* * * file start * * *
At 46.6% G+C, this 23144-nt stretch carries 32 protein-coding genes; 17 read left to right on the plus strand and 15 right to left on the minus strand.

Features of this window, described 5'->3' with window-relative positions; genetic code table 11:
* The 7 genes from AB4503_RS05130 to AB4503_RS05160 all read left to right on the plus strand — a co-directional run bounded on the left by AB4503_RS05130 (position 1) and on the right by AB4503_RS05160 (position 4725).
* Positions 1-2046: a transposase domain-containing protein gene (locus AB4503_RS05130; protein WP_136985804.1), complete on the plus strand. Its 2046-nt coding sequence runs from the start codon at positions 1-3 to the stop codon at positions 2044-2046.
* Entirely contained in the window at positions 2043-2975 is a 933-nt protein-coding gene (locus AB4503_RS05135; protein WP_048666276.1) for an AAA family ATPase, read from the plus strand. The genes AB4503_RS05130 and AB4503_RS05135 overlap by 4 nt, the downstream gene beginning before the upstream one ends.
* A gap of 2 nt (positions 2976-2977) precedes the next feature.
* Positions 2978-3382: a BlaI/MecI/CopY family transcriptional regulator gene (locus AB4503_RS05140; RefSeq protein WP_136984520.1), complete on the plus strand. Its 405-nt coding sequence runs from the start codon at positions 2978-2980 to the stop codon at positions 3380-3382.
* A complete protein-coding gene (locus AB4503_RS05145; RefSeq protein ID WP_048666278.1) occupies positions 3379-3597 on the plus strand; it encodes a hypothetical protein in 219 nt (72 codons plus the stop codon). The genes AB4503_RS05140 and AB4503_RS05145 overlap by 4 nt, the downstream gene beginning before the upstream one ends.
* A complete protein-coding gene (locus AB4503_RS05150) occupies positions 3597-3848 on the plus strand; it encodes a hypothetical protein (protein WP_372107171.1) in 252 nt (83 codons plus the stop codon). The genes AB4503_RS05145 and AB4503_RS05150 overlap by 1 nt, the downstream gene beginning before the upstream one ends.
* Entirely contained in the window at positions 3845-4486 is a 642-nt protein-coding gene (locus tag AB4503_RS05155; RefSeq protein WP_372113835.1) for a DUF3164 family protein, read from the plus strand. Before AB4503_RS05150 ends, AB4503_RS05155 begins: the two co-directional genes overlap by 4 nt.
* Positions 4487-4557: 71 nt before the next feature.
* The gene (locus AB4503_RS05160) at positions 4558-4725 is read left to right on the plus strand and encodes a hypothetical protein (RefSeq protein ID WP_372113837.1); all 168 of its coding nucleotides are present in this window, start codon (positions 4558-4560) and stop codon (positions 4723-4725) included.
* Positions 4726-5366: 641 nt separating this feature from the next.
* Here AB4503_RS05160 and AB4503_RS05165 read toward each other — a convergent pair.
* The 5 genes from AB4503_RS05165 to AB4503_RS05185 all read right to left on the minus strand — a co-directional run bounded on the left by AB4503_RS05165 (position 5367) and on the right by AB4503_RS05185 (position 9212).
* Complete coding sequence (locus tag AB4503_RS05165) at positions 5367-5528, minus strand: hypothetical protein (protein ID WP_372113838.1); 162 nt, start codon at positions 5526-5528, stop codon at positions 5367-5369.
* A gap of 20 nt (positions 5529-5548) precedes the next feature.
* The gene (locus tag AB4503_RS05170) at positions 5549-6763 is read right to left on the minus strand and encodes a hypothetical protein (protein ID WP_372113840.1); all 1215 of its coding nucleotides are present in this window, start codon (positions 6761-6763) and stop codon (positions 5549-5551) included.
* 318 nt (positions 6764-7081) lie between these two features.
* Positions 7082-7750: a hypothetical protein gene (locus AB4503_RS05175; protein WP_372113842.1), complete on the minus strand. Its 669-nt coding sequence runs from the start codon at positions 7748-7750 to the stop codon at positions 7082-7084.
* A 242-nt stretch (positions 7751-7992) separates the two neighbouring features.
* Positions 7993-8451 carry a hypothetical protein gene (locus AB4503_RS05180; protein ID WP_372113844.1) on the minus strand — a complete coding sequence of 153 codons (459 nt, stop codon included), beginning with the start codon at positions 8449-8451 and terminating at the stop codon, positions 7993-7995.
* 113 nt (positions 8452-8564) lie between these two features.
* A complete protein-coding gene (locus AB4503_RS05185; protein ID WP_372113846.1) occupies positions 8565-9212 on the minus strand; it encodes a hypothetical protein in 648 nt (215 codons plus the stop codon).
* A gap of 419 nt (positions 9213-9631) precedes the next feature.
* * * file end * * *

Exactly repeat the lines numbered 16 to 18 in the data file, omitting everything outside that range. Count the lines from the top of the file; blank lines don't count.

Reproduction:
* Complete coding sequence (locus tag AB4503_RS05165) at positions 5367-5528, minus strand: hypothetical protein (protein ID WP_372113838.1); 162 nt, start codon at positions 5526-5528, stop codon at positions 5367-5369.
* A gap of 20 nt (positions 5529-5548) precedes the next feature.
* The gene (locus tag AB4503_RS05170) at positions 5549-6763 is read right to left on the minus strand and encodes a hypothetical protein (protein ID WP_372113840.1); all 1215 of its coding nucleotides are present in this window, start codon (positions 6761-6763) and stop codon (positions 5549-5551) included.